Date: Tue, 9 Jan 1996 14:59:41 -0600
From: Miriam Meyers mmeyers[AT SYMBOL GOES HERE]MSUS1.MSUS.EDU
Subject: Re: 'old maid'
Yes. I never heard it growing up in the South (Atlanta), or even on the
east coast, though it may have been present in my northerly east coast
homes. I learned it here (Minneapolis) from a friend whose parents hail
from Virginia and W. Virginia (though they may have picked it up elsewhere
in their movings about).
Miriam Meyers/Metropolitan State University/Mpls-St. Paul
Of the 23 students (juniors and seniors) in my Introduction to
Linguistics class at Auburn, only 1--a 24-year-old female from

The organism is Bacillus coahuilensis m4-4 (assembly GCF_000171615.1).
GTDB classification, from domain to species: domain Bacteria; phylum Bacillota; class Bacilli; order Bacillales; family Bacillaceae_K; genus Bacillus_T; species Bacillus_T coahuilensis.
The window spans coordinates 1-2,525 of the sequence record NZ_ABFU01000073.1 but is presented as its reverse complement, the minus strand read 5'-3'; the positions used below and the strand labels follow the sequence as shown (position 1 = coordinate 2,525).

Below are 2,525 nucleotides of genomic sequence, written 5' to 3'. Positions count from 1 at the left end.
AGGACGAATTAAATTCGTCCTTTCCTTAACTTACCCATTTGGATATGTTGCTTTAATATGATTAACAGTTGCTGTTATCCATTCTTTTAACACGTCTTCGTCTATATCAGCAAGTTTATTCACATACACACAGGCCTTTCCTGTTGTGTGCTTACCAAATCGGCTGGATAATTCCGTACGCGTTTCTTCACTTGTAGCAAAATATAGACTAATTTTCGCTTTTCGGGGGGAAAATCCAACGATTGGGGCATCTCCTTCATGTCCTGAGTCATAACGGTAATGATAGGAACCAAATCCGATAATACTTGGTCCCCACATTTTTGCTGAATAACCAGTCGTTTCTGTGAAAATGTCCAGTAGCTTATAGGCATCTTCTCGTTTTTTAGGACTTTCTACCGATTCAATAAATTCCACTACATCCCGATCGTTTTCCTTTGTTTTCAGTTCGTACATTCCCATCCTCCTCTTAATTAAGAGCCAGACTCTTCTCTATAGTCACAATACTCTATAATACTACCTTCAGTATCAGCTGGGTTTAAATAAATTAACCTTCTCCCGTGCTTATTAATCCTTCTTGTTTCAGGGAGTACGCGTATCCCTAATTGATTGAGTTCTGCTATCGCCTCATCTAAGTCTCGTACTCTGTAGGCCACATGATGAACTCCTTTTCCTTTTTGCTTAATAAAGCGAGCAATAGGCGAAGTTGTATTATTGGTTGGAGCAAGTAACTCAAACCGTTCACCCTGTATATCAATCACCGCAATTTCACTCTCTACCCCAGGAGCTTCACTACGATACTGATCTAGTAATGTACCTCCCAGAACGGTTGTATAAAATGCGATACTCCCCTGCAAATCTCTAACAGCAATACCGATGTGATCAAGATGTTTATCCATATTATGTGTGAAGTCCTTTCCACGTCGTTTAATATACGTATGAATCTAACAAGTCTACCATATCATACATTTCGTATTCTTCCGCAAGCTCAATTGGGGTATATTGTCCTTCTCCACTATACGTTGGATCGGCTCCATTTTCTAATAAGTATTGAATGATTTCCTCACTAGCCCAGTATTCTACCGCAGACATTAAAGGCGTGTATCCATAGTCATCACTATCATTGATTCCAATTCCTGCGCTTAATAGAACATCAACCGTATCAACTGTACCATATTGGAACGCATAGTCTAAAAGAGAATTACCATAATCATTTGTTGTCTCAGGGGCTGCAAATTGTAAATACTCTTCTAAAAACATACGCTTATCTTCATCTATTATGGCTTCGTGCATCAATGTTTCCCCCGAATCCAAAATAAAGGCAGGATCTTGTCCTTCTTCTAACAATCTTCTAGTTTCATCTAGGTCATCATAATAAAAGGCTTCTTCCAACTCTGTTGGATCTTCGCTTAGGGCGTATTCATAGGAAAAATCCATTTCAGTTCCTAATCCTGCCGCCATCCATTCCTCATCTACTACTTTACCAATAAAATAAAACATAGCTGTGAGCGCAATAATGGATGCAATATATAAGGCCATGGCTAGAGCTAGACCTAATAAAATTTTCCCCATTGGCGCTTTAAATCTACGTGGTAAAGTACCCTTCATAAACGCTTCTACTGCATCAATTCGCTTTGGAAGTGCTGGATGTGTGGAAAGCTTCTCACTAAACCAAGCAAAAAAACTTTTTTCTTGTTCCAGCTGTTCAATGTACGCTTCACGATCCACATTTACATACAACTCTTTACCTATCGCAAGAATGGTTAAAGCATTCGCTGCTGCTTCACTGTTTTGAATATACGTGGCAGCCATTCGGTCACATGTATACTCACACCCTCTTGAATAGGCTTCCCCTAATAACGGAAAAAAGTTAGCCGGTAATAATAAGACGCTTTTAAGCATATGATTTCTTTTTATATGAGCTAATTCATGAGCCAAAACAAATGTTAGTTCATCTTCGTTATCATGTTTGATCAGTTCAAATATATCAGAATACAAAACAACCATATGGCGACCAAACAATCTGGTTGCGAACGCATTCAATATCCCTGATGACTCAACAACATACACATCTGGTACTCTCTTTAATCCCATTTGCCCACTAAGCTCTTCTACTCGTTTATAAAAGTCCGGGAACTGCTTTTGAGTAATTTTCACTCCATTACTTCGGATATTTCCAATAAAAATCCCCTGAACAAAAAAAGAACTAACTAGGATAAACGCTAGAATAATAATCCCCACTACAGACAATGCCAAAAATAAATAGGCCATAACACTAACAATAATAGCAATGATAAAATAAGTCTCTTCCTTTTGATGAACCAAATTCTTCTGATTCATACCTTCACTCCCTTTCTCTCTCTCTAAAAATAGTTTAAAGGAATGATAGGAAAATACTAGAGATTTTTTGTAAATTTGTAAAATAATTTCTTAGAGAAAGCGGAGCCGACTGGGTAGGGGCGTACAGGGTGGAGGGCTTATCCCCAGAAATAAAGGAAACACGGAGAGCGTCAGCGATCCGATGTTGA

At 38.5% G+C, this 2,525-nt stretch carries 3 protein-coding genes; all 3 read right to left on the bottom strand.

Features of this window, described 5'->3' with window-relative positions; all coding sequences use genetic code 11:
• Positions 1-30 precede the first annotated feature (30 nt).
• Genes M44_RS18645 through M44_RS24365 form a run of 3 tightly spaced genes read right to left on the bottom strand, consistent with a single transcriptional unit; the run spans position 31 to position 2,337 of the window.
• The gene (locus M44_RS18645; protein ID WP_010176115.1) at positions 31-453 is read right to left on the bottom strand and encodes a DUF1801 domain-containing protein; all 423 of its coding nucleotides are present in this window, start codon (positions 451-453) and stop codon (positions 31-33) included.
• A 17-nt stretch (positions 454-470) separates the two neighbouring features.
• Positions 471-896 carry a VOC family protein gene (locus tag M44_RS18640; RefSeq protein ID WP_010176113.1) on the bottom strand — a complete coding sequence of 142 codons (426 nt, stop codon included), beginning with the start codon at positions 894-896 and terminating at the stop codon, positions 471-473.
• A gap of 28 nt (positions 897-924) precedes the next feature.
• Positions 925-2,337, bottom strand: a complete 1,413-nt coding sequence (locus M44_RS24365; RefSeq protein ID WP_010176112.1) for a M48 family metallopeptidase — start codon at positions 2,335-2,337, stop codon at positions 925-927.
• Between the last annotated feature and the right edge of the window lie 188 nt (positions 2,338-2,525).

Jacksonville, Florida (parents from Iowa and South Dakota)--was familiar
with 'old maid' in this context.
Dept. of English
Auburn University, AL 36849-5203
On Fri, 5 Jan 1996, Joan Hall wrote:
DARE's anecdotal evidence suggests that the term 'old maid,' for an unpopped
kernel of popcorn, is chiefly North and North Midland. But we didn't ask
this on our Questionnaire, so we don't have nationwide coverage. Are you
familiar with this term? If so, when and where? Thanks in advance.
Metropolitan State University
mmeyers[AT SYMBOL GOES HERE]msus1.msus.edu